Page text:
8. 8. What Should We Migrate? (Scope) • Data Types: Which are available in the new CTMS? – Contacts – Subject Visits – Accounts – Adverse Events – Addresses – Protocol Deviations – Products – Correspondence – Programs/Projects – Site Visit Reports – Studies – Investigator Payments – Sites – Vendor Expenses – Subjects – Documents 8
  9. 9. What Should We Migrate? (Scope) • Which are you currently tracking? – Contacts – Subject Visits – Accounts – Adverse Events – Addresses – Protocol Deviations – Products – Correspondence – Programs/Projects – Site Visit Reports – Studies – Investigator Payments – Sites – Vendor Expenses – Subjects – Documents 9
  10. 10. What Should We Migrate? (Scope) • Which of the remaining data types do you need in the system going forward? Think: – Extracting and/or reporting data • No need for correspondence; no reporting needs • No need for adverse events; safety system is system of record – Acceptable workarounds • Keeping existing vendor payments tool • Approved site visit reports can be printed and archived 10
  11. 11. How Should We Migrate? (Methods) • Inventory your source systems: Where does the data currently live? – Spreadsheets – MS Access databases – Home-grown databases – Word documents – Document management system – Accounts payable system – Existing CTMS 11
  12. 12. How Should We Migrate? (Methods) • How many records do you have of each date type in each source system? – Use reports or embedded functions that provide row and column counts • How closely does the source system format map to the CTMS format? Think: – Relationships: one-one, one-many, many- many – Attributes: fields – Data Standards: field contents 12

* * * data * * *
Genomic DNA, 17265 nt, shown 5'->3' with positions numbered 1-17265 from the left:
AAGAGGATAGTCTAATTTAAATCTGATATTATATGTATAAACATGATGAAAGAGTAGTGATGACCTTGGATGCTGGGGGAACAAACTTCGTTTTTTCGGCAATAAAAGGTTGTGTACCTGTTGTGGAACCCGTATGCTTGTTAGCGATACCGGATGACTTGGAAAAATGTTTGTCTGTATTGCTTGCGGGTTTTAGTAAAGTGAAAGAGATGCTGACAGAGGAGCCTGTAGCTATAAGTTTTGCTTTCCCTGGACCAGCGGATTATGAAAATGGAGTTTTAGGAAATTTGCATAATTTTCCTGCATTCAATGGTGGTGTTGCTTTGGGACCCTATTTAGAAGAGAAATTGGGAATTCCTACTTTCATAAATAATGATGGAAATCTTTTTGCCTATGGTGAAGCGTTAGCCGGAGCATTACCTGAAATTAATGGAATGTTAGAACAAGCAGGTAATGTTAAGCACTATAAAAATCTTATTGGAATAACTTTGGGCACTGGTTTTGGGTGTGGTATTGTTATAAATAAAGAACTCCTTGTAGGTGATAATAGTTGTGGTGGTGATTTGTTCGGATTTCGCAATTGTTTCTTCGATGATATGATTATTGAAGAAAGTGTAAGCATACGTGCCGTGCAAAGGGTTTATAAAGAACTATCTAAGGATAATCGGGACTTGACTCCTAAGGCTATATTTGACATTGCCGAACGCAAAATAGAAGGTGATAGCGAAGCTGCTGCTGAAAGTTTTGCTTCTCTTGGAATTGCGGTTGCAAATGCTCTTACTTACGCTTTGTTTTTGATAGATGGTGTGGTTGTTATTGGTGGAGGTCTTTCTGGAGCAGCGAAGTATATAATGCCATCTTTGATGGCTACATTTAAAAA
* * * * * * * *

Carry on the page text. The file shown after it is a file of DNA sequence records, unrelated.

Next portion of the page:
13. 13. How Should We Migrate? (Methods) • Manual migration vs. automated migration – Automated options: • Embedded tools • Existing external tools • Custom-built tools • To choose a method, consider: – Available tools – Available staff – Volume – Complexity – Budget – Time 13
  14. 14. When Should We Migrate? (Timing) • Timing depends on your CTMS rollout strategy – Big Bang: All studies go live at the same time – Study-by-Study: Begin with a pilot study, roll out subsequent studies one by one • Recommendation: Study-by-Study – Iron out kinks in business processes and training materials during pilot • Increases user adoption – Easier to manage training rollout 14
  15. 15. Summary 4 Phases of CTMS Data Migration Analysis • Purpose: What is the business driver behind the migration? • Scope: Which studies do we need? Which data types do we need for those studies? How will the data be used? • Methods: What tools and resources are available, and how do they fit with our budget and timeline? • Timing: What makes the most sense, considering our CTMS rollout plan? 15
  16. 16. Q&A 16
  17. 17. Closing Thank you for attending! psingh@biopharm.com +1 877-654-0033 +44 (0) 1865 910200 17
  18. 18. Presenter Bio Param Singh Vice President of Clinical Trial Management Solutions • 5+ years with BioPharm • 13+ years of experience implementing Siebel Clinical • 30+ Siebel Clinical implementations 18